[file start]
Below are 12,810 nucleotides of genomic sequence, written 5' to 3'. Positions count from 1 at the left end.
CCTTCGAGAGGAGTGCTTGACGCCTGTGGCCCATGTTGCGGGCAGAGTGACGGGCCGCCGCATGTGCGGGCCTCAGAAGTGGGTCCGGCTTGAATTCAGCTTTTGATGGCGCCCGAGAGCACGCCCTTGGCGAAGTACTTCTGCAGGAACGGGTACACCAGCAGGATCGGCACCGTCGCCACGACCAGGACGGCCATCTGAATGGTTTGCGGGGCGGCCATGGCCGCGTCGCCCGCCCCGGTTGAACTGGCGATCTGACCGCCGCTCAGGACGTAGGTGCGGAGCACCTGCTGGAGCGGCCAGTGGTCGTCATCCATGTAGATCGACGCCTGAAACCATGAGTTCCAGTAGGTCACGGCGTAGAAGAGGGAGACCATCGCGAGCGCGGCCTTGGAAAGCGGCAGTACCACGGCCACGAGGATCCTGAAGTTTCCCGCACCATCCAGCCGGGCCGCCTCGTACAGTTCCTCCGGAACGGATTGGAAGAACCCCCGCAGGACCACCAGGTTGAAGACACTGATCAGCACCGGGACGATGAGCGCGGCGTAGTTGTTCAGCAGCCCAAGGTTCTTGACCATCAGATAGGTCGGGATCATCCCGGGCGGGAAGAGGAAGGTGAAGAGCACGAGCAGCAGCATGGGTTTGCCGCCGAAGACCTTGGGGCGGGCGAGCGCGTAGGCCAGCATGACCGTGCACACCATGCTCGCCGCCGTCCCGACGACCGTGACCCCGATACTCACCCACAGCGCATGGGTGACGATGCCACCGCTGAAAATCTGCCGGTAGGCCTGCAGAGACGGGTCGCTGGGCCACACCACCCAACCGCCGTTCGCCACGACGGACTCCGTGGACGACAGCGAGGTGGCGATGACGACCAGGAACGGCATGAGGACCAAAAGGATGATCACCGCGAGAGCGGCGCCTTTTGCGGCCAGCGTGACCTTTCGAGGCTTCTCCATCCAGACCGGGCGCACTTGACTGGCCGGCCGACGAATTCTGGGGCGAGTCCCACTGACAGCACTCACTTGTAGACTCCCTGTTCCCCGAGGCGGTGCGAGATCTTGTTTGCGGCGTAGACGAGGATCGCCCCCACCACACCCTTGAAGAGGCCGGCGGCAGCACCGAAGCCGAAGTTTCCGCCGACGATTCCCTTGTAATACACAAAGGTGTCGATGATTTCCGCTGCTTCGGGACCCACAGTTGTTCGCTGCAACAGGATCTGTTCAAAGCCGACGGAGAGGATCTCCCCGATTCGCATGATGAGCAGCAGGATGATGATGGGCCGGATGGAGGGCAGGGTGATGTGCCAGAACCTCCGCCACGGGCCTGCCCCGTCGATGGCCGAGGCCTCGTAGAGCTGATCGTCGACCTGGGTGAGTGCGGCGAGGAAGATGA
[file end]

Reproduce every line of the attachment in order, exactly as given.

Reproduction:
Below are 12,810 nucleotides of genomic sequence, written 5' to 3'. Positions count from 1 at the left end.
CCTTCGAGAGGAGTGCTTGACGCCTGTGGCCCATGTTGCGGGCAGAGTGACGGGCCGCCGCATGTGCGGGCCTCAGAAGTGGGTCCGGCTTGAATTCAGCTTTTGATGGCGCCCGAGAGCACGCCCTTGGCGAAGTACTTCTGCAGGAACGGGTACACCAGCAGGATCGGCACCGTCGCCACGACCAGGACGGCCATCTGAATGGTTTGCGGGGCGGCCATGGCCGCGTCGCCCGCCCCGGTTGAACTGGCGATCTGACCGCCGCTCAGGACGTAGGTGCGGAGCACCTGCTGGAGCGGCCAGTGGTCGTCATCCATGTAGATCGACGCCTGAAACCATGAGTTCCAGTAGGTCACGGCGTAGAAGAGGGAGACCATCGCGAGCGCGGCCTTGGAAAGCGGCAGTACCACGGCCACGAGGATCCTGAAGTTTCCCGCACCATCCAGCCGGGCCGCCTCGTACAGTTCCTCCGGAACGGATTGGAAGAACCCCCGCAGGACCACCAGGTTGAAGACACTGATCAGCACCGGGACGATGAGCGCGGCGTAGTTGTTCAGCAGCCCAAGGTTCTTGACCATCAGATAGGTCGGGATCATCCCGGGCGGGAAGAGGAAGGTGAAGAGCACGAGCAGCAGCATGGGTTTGCCGCCGAAGACCTTGGGGCGGGCGAGCGCGTAGGCCAGCATGACCGTGCACACCATGCTCGCCGCCGTCCCGACGACCGTGACCCCGATACTCACCCACAGCGCATGGGTGACGATGCCACCGCTGAAAATCTGCCGGTAGGCCTGCAGAGACGGGTCGCTGGGCCACACCACCCAACCGCCGTTCGCCACGACGGACTCCGTGGACGACAGCGAGGTGGCGATGACGACCAGGAACGGCATGAGGACCAAAAGGATGATCACCGCGAGAGCGGCGCCTTTTGCGGCCAGCGTGACCTTTCGAGGCTTCTCCATCCAGACCGGGCGCACTTGACTGGCCGGCCGACGAATTCTGGGGCGAGTCCCACTGACAGCACTCACTTGTAGACTCCCTGTTCCCCGAGGCGGTGCGAGATCTTGTTTGCGGCGTAGACGAGGATCGCCCCCACCACACCCTTGAAGAGGCCGGCGGCAGCACCGAAGCCGAAGTTTCCGCCGACGATTCCCTTGTAATACACAAAGGTGTCGATGATTTCCGCTGCTTCGGGACCCACAGTTGTTCGCTGCAACAGGATCTGTTCAAAGCCGACGGAGAGGATCTCCCCGATTCGCATGATGAGCAGCAGGATGATGATGGGCCGGATGGAGGGCAGGGTGATGTGCCAGAACCTCCGCCACGGGCCTGCCCCGTCGATGGCCGAGGCCTCGTAGAGCTGATCGTCGACCTGGGTGAGTGCGGCGAGGAAGATGA